An increase in “bigotry” during Donald Trump’s presidency fueled homophobia, but it also spurred a new wave of LGBT+ activism in the United States, according to the director of a documentary about the renowned San Francisco Gay Men’s Chorus.
“Gay Chorus Deep South”, to be broadcast on Pop, Logo and Pluto TV on Sunday, follows the choir as it toured the U.S. South during Trump’s first year in office to attempt to bridge divisions exposed by the 2016 presidential election.
“What these four years have done, in terms of legislation, in terms of bigotry, has heightened (things). But I think that it also strengthened the other side,” said documentary director David Charles Rodrigues.
“A lot of people woke up and understood that they needed to be active, and they needed to get out and be vocal about things and be more proactive politically,” he told the Thomson Reuters Foundation in a video call.
The San Francisco Gay Men’s Chorus was founded in 1978 at a time when the inclusion of the word “gay” in the title was still controversial.
“The chorus is iconic because in 1978, while there was a surge of pride, we were still in a time period when you could be fired anywhere for being gay,” said Tim Seelig, the chorus’s artistic director and conductor.
“(When) the San Francisco Gay Men’s chorus met for the first time, they argued about what they’re going to call themselves, because some were like, ‘We can’t have ‘gay’ in the name’.”
A new name for the group now might also be pending, he added. “There’s a movement now that we shouldn’t call ourselves the San Francisco Gay Men’s chorus, because it’s exclusionary, and that’s a road which this chorus will go down.”
‘Positive and heartwarming’
That first meeting of about 100 people at San Francisco’s Everett Middle School sparked a global movement of LGBT+ choruses, Seelig said.
But the chorus’s early roots as simply a place for gay men to come together and sing quickly took a darker turn with the advent of HIV/AIDS in the early 1980s.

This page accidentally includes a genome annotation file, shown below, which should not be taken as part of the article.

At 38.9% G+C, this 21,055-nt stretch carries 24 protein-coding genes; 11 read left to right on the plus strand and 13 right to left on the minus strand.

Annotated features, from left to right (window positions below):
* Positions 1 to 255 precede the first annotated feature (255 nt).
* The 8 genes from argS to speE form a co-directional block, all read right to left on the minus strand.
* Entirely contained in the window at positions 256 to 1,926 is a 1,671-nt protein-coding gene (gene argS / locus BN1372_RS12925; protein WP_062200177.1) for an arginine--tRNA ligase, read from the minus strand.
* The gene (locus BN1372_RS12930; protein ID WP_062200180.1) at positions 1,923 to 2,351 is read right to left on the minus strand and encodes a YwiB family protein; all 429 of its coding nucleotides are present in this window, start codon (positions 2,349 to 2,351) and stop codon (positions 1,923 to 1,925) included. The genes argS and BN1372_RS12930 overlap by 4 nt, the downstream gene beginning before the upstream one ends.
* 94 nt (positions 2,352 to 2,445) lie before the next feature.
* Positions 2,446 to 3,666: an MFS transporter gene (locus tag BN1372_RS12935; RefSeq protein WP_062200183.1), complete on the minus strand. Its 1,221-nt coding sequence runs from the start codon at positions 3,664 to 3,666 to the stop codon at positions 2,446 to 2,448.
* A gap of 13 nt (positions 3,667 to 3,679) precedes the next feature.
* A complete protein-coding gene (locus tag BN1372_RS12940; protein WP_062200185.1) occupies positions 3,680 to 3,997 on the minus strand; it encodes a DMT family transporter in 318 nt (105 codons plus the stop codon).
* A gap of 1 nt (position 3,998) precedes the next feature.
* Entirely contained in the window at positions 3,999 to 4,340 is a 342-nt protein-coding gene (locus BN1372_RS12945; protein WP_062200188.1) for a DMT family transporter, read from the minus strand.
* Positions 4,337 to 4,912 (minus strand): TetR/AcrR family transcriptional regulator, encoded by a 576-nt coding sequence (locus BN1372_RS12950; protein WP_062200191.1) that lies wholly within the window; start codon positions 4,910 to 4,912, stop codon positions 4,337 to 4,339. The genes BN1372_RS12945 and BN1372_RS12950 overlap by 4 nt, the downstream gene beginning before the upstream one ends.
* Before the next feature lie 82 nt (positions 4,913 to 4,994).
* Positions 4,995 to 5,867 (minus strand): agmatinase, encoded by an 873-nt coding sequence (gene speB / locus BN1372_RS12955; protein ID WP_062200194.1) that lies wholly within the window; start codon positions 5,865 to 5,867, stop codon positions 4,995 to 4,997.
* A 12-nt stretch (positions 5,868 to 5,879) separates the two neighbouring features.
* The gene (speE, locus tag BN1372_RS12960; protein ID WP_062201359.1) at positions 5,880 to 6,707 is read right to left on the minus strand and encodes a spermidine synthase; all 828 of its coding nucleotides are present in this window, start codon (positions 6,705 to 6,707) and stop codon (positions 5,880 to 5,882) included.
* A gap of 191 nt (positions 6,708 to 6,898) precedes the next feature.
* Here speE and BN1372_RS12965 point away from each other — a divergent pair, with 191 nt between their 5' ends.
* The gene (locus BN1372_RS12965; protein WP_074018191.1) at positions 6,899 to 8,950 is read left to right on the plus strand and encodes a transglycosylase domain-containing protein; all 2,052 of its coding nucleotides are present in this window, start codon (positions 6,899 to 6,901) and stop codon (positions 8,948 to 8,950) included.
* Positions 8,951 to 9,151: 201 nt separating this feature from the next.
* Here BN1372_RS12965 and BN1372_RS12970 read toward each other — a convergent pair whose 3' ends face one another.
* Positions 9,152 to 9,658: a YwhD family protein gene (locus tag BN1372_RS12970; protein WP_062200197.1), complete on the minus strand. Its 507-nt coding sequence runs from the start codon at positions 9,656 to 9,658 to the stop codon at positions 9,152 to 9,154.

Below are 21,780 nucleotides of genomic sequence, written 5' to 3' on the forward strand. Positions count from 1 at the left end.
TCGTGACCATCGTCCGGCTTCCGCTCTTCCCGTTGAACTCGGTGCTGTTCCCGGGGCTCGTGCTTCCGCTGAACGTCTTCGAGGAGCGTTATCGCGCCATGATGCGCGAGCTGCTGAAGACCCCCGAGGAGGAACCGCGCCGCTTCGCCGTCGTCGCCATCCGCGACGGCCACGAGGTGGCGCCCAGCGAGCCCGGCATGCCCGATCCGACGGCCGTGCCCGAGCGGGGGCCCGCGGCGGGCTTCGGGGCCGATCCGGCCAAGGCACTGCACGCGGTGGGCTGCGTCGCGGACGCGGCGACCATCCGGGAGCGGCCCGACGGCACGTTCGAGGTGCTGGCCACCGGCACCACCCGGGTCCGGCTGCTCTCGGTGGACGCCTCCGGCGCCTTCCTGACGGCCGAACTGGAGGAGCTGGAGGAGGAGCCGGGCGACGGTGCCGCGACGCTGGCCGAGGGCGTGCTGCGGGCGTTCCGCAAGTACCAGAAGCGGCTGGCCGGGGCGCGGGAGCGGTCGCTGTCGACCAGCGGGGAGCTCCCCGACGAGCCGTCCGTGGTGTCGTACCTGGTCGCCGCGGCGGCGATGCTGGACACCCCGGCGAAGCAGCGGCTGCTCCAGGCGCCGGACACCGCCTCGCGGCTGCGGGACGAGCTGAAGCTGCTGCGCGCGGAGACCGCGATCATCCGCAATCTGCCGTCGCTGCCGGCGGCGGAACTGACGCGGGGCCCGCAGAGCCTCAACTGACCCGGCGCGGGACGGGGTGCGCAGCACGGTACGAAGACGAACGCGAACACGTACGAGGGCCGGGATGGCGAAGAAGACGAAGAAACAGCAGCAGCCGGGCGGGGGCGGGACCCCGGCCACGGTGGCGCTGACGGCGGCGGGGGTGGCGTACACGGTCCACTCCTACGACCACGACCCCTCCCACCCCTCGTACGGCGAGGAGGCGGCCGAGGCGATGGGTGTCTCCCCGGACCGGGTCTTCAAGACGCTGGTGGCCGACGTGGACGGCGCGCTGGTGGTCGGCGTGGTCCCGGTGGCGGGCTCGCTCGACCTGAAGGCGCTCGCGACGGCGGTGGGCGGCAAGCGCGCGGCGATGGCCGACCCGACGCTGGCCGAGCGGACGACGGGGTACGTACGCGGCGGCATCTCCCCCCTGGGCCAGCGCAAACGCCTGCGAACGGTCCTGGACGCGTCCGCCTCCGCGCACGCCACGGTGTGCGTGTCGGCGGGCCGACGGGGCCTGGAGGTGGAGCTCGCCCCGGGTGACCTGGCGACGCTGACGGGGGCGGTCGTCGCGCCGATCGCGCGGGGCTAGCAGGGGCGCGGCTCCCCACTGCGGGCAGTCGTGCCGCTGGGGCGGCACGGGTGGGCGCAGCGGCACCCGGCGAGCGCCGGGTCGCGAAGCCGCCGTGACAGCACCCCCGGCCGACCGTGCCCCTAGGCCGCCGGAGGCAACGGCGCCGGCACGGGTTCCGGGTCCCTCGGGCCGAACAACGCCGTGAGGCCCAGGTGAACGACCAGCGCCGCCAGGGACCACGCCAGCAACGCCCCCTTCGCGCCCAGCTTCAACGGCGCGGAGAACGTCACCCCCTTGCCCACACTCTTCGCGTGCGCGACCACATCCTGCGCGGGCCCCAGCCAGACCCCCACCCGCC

A famous photograph from 1993 of the 125-strong chorus shows the vast majority dressed in black with just seven dressed in white, representing the 118 members who had died at that point.
To date, nearly 300 singers have died, most due to complications from AIDS.
“Singing for Our Lives” by U.S. singer-songwriter Holly Near has since become a torch song for the chorus.
“In our youth, (AIDS) became all absorbing,” Seelig said.
“(But) it set a tone that we weren’t just the party girls. That we were, indeed, the people that were going to nurture,” he added. “And it deepened the entire movement, but especially the gay choral movement.”
The documentary, which has won numerous awards including Best Documentary at the Milan International Lesbian and Gay Film Festival, follows the chorus on its “Lavender Pen Tour” through five southern states in late 2017.
Yet despite expectations of negative reactions in what remain socially conservative and religious parts of America, the reaction to the tour was overwhelmingly positive – almost at one point at the expense of the documentary, said its director.
“We were not only surprised, but I was honestly and selfishly disappointed,” Rodrigues said, laughing.
“But then there was a point when I realised that the radical thing, in this day and age, is to be positive, and we just decided to be truthful to the experience that we had, which was 90% was positive and heartwarming.”
(This story has been published from a wire agency feed without modifications to the text.)